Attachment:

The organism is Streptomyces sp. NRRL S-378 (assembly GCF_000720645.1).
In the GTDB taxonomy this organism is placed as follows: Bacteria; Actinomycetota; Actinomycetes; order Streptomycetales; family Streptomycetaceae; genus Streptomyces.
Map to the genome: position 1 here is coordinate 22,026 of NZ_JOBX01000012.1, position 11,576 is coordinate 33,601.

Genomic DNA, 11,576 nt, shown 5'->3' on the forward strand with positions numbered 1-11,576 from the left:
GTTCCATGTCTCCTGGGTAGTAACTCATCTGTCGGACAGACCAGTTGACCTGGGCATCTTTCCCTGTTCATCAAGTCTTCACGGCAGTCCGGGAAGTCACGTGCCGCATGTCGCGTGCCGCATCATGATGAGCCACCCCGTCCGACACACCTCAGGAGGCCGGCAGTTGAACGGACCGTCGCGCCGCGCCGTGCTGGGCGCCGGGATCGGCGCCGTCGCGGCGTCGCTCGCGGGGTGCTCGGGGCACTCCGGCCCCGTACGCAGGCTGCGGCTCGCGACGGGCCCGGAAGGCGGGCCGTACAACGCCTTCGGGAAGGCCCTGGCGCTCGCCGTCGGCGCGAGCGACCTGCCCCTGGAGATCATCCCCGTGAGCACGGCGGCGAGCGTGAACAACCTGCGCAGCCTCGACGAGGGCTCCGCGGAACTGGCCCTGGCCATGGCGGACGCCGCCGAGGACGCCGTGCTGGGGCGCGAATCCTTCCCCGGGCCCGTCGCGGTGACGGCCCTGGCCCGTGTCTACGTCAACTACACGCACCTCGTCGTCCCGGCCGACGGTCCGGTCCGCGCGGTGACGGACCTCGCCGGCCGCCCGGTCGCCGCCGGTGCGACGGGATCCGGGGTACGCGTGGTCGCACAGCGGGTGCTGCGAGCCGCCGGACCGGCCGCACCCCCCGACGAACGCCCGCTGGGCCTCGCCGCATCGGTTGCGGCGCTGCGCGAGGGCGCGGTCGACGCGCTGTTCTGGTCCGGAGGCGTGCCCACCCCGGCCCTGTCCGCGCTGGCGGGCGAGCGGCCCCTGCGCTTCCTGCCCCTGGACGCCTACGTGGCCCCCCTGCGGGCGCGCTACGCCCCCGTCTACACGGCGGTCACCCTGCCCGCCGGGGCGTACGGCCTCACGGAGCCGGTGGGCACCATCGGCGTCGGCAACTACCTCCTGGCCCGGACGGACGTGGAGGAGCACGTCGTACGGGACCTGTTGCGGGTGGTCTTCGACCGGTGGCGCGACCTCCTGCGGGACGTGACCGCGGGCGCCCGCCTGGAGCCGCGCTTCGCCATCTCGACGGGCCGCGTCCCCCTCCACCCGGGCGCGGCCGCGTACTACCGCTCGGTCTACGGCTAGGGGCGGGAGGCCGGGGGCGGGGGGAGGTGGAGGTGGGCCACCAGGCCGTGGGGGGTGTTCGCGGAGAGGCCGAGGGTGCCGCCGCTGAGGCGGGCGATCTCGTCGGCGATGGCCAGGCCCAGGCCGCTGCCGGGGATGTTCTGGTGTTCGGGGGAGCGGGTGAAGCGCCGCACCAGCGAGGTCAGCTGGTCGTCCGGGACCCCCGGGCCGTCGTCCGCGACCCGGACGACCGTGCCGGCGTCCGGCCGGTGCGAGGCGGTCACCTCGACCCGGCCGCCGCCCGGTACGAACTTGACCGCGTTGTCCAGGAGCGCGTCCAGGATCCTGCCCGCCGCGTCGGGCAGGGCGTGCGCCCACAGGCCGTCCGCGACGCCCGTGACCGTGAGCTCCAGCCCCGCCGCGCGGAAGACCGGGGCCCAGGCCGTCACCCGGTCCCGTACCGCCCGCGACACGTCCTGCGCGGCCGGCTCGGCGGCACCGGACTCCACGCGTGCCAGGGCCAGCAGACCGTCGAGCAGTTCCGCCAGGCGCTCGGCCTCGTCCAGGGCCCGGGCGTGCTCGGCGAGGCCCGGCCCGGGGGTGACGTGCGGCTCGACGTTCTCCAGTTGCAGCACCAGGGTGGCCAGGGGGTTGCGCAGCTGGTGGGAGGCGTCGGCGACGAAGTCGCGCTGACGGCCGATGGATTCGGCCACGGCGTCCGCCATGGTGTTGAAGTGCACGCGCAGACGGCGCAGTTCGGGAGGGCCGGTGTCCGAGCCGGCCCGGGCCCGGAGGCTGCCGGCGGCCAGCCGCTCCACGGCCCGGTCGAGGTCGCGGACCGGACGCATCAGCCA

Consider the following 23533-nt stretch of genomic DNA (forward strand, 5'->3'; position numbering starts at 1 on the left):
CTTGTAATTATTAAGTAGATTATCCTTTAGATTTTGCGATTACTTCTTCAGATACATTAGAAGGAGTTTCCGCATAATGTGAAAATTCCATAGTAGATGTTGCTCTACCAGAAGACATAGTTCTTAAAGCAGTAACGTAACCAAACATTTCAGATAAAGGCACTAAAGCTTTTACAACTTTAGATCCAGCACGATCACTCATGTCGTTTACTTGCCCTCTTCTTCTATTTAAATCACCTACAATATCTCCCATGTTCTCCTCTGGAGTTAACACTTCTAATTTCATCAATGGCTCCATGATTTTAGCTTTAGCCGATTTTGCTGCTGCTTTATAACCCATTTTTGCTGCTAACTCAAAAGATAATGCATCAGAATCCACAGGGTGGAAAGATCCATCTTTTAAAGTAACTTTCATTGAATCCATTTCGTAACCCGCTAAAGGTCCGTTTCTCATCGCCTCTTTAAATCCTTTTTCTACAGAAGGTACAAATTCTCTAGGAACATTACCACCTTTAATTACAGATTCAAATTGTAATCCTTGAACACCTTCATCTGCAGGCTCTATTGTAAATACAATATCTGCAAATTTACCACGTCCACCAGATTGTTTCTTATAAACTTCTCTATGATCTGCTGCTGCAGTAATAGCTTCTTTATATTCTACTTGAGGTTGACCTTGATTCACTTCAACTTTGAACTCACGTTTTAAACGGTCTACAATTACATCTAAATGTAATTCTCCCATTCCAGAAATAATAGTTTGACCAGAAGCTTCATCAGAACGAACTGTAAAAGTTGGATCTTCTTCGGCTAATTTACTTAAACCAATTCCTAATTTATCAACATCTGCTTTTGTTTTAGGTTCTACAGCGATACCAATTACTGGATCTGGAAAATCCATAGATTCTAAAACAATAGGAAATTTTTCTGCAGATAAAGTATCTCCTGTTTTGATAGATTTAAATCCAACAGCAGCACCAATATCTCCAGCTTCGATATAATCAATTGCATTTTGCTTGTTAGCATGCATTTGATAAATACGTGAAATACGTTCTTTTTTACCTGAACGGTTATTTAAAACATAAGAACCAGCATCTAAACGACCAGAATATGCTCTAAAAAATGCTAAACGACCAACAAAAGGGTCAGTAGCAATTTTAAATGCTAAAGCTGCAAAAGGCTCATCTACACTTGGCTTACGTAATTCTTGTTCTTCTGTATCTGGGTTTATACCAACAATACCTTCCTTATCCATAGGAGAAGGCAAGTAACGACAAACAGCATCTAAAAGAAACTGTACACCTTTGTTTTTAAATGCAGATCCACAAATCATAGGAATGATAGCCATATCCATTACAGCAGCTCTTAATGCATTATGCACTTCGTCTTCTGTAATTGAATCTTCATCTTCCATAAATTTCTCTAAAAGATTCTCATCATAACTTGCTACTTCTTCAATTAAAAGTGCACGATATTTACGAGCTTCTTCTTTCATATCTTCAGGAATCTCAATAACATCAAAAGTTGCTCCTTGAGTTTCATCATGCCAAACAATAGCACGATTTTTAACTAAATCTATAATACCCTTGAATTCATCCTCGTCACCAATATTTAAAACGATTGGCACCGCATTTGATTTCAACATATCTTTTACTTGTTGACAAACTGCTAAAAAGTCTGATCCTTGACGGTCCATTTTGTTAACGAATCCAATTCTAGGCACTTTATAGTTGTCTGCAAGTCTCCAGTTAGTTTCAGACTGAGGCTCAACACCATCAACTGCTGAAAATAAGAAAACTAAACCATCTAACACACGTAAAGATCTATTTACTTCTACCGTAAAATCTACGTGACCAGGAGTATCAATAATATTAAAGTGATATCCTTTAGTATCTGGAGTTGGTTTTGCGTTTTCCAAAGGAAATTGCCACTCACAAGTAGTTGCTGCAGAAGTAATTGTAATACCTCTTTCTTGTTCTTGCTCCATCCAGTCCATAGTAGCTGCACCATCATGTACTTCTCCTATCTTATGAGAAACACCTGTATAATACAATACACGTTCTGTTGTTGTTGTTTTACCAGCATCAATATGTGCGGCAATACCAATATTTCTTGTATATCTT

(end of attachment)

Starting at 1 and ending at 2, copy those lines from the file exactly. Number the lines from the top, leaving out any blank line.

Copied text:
The organism is Streptomyces sp. NRRL S-378 (assembly GCF_000720645.1).
In the GTDB taxonomy this organism is placed as follows: Bacteria; Actinomycetota; Actinomycetes; order Streptomycetales; family Streptomycetaceae; genus Streptomyces.